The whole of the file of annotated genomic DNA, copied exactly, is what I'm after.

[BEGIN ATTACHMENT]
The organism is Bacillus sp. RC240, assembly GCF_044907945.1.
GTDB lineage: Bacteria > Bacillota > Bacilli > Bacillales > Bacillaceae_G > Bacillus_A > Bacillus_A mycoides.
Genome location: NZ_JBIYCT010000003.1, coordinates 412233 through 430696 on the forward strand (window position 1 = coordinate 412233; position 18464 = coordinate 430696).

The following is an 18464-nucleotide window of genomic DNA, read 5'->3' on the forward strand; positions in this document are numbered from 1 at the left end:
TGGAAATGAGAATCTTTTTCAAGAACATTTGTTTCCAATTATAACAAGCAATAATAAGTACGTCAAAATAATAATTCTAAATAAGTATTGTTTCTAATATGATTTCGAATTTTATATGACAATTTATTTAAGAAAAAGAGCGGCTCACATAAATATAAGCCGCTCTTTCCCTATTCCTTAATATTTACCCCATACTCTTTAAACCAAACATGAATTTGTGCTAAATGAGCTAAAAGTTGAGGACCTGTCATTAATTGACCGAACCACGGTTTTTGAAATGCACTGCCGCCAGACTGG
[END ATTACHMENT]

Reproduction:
The organism is Bacillus sp. RC240, assembly GCF_044907945.1.
GTDB lineage: Bacteria > Bacillota > Bacilli > Bacillales > Bacillaceae_G > Bacillus_A > Bacillus_A mycoides.
Genome location: NZ_JBIYCT010000003.1, coordinates 412233 through 430696 on the forward strand (window position 1 = coordinate 412233; position 18464 = coordinate 430696).

The following is an 18464-nucleotide window of genomic DNA, read 5'->3' on the forward strand; positions in this document are numbered from 1 at the left end:
TGGAAATGAGAATCTTTTTCAAGAACATTTGTTTCCAATTATAACAAGCAATAATAAGTACGTCAAAATAATAATTCTAAATAAGTATTGTTTCTAATATGATTTCGAATTTTATATGACAATTTATTTAAGAAAAAGAGCGGCTCACATAAATATAAGCCGCTCTTTCCCTATTCCTTAATATTTACCCCATACTCTTTAAACCAAACATGAATTTGTGCTAAATGAGCTAAAAGTTGAGGACCTGTCATTAATTGACCGAACCACGGTTTTTGAAATGCACTGCCGCCAGACTGG